(25 May 2017) Travelers at some U.S. airports are being asked to place electronic devices bigger than a cellphone in separate bins so that they can be examined more closely.
The Transportation Security Administration said Wednesday that it has been testing the procedure at 10 airports for more than a year, and it may be expanded nationwide.
TSA officials say overstuffed bags take longer to examine with X-ray machines.
The agency says the pilot program is designed to de-clutter baggage.
There are no changes to what is allowed in carry-on bags, and people enrolled in the Precheck program can still leave laptops in their bags during screening.
Most travelers already must remove laptops from bags when they go through security checkpoints. In the test lanes at the 10 airports, they are no longer being allowed to lay machines on top of bags or with other electronic devices _ each device must have its own bin.
Requiring travelers to spread their belongings among more bins could slow down the screening process. TSA says it is testing ways to make screening quicker and more targeted.
Leon Carney, a self-described “avid flyer” from Knoxville, Tennessee, was traveling through Detroit Metropolitan Airport on Thursday.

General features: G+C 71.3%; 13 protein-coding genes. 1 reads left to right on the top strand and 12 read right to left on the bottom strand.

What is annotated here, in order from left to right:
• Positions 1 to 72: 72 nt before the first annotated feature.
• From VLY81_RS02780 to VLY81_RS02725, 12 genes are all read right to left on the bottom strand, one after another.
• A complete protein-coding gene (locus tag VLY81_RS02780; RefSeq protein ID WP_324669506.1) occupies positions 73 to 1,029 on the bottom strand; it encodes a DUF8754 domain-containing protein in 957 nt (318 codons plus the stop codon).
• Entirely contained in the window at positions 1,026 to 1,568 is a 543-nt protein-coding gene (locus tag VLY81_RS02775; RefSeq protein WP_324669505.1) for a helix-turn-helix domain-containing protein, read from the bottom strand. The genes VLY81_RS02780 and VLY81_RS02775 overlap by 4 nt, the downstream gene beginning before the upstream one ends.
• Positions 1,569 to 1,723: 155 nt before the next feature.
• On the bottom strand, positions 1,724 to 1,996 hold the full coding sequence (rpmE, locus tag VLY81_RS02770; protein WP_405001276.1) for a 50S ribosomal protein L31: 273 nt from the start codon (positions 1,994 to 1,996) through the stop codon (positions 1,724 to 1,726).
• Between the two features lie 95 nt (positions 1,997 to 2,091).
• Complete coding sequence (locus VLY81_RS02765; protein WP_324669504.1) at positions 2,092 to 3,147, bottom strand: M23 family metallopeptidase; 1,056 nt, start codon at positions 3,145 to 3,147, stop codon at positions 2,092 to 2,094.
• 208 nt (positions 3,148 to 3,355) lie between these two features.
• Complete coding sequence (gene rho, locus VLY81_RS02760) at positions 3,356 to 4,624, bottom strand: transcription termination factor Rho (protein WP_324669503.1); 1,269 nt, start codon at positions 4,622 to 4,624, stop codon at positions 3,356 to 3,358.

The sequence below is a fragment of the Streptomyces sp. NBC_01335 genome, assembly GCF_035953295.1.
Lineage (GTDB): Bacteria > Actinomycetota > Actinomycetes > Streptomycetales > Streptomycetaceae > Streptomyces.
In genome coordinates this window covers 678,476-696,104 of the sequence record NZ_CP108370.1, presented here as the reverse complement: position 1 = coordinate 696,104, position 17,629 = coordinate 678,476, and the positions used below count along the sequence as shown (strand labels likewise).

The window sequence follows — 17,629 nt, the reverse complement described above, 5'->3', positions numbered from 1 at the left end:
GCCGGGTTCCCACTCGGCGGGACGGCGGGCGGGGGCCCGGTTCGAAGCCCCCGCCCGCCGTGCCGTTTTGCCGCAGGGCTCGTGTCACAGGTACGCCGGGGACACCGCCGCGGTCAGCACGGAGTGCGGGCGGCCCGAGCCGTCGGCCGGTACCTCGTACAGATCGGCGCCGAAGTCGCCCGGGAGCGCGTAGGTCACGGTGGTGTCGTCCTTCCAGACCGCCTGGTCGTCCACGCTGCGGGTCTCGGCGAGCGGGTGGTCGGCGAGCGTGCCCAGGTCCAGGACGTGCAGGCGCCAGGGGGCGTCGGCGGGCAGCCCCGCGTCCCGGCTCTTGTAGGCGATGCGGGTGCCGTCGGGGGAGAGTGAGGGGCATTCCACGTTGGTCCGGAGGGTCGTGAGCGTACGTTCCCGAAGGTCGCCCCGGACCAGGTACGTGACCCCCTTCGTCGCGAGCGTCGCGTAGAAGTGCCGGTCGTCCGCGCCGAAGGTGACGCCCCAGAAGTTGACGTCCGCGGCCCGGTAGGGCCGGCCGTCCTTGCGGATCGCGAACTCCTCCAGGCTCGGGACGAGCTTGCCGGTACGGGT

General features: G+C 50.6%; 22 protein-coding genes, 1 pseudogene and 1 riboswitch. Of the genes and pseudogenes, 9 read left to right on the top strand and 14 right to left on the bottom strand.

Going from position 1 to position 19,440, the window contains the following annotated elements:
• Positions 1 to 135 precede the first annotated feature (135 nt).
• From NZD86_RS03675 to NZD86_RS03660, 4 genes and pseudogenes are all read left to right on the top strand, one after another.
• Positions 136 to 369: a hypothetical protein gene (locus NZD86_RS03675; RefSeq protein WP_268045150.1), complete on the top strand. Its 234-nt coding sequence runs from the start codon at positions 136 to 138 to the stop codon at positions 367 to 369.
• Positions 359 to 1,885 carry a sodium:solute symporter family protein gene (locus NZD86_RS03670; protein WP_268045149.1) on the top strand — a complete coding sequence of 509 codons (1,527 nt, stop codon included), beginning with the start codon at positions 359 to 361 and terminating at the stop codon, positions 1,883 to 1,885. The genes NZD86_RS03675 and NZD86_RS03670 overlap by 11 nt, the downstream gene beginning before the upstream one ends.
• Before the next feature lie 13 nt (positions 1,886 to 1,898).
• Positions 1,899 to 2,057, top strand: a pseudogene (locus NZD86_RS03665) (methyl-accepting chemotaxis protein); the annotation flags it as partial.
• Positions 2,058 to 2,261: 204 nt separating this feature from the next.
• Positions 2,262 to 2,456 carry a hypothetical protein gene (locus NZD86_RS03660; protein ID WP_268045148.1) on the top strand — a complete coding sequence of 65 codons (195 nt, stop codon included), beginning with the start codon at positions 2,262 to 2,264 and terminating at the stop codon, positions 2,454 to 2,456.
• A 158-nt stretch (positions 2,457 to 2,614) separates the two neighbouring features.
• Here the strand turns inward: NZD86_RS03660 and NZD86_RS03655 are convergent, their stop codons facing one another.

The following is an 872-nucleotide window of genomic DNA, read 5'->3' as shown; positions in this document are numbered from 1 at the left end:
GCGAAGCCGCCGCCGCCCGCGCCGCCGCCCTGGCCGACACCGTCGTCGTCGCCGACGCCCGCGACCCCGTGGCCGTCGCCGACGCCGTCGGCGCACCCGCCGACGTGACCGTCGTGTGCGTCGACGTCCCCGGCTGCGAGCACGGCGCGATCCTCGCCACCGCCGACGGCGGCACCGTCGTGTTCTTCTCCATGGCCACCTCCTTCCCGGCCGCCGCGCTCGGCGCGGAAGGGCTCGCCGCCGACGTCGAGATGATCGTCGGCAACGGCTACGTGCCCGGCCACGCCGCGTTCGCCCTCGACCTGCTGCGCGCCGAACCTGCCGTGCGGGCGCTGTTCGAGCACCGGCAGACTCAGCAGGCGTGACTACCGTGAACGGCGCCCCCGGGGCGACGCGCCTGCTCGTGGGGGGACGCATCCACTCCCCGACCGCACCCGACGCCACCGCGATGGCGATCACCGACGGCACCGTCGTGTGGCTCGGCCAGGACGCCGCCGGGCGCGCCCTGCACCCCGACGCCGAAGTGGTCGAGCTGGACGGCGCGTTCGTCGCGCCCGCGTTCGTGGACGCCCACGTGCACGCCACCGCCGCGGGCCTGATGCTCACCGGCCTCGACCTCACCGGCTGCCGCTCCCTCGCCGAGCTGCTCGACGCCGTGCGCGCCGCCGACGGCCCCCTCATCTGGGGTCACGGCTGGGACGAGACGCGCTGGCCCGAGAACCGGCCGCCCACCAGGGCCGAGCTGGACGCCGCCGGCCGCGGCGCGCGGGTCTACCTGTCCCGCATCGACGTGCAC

The 42-year-old service engineer says the procedures being tested in Detroit and other airports will “make it go slower, but if it’s worth everybody’s safety, I think it’s viable.”
Avie (AY’-vye) Lester agreed. The 76-year-old retiree who flew to Detroit from his home state of North Carolina says he “would prefer to know what was in that bag, and the only way to know is to look in (it) or have you take it out.”
Unless the pilot program is expanded, most travelers will never experience it. Even if goes nationwide, it would be a far less dramatic change than the ban on laptops and tablets in the cabin of U.S.-bound planes from the Middle East and North Africa.
The TSA’s parent agency, the Department of Homeland Security, is considering expanding that ban to flights from Europe to the U.S. but has run into opposition from business travelers, airlines and European governments that fear it will create chaos and delays.
In addition to Detroit Metro, the new screening measures are being tested at the following airports: Boise, Idaho; Colorado Springs, Colorado; Fort Lauderdale-Hollywood International Airport in Florida; Logan Airport in Boston; Los Angeles International Airport; Lubbock Preston Smith International Airport in Lubbock, Texas; Luis Munoz Marin International Airport in San Juan, Puerto Rico; McCarran International Airport in Las Vegas; and Phoenix Sky Harbor International Airport.
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